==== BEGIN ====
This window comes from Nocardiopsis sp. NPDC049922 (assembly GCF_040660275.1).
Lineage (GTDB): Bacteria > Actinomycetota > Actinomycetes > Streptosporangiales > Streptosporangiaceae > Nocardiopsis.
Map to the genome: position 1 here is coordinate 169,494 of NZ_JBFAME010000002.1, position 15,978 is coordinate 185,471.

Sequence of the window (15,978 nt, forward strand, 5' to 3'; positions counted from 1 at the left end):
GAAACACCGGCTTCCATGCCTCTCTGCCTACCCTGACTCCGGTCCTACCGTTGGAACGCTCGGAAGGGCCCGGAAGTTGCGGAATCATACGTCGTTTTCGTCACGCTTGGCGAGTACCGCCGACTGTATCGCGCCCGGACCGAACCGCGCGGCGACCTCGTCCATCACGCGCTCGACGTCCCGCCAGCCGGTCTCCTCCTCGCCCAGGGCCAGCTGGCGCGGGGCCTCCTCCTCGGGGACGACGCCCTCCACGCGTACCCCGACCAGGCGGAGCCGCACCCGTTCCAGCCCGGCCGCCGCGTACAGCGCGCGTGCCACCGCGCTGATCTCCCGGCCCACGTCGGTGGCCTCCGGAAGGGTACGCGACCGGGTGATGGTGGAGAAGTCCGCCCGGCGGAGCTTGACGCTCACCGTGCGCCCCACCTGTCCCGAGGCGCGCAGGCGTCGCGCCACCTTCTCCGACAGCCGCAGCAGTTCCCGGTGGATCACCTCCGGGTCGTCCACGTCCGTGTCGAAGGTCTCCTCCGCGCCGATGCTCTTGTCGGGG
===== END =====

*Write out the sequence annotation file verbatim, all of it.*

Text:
This window comes from Nocardiopsis sp. NPDC049922 (assembly GCF_040660275.1).
Lineage (GTDB): Bacteria > Actinomycetota > Actinomycetes > Streptosporangiales > Streptosporangiaceae > Nocardiopsis.
Map to the genome: position 1 here is coordinate 169,494 of NZ_JBFAME010000002.1, position 15,978 is coordinate 185,471.

Sequence of the window (15,978 nt, forward strand, 5' to 3'; positions counted from 1 at the left end):
GAAACACCGGCTTCCATGCCTCTCTGCCTACCCTGACTCCGGTCCTACCGTTGGAACGCTCGGAAGGGCCCGGAAGTTGCGGAATCATACGTCGTTTTCGTCACGCTTGGCGAGTACCGCCGACTGTATCGCGCCCGGACCGAACCGCGCGGCGACCTCGTCCATCACGCGCTCGACGTCCCGCCAGCCGGTCTCCTCCTCGCCCAGGGCCAGCTGGCGCGGGGCCTCCTCCTCGGGGACGACGCCCTCCACGCGTACCCCGACCAGGCGGAGCCGCACCCGTTCCAGCCCGGCCGCCGCGTACAGCGCGCGTGCCACCGCGCTGATCTCCCGGCCCACGTCGGTGGCCTCCGGAAGGGTACGCGACCGGGTGATGGTGGAGAAGTCCGCCCGGCGGAGCTTGACGCTCACCGTGCGCCCCACCTGTCCCGAGGCGCGCAGGCGTCGCGCCACCTTCTCCGACAGCCGCAGCAGTTCCCGGTGGATCACCTCCGGGTCGTCCACGTCCGTGTCGAAGGTCTCCTCCGCGCCGATGCTCTTGTCGGGG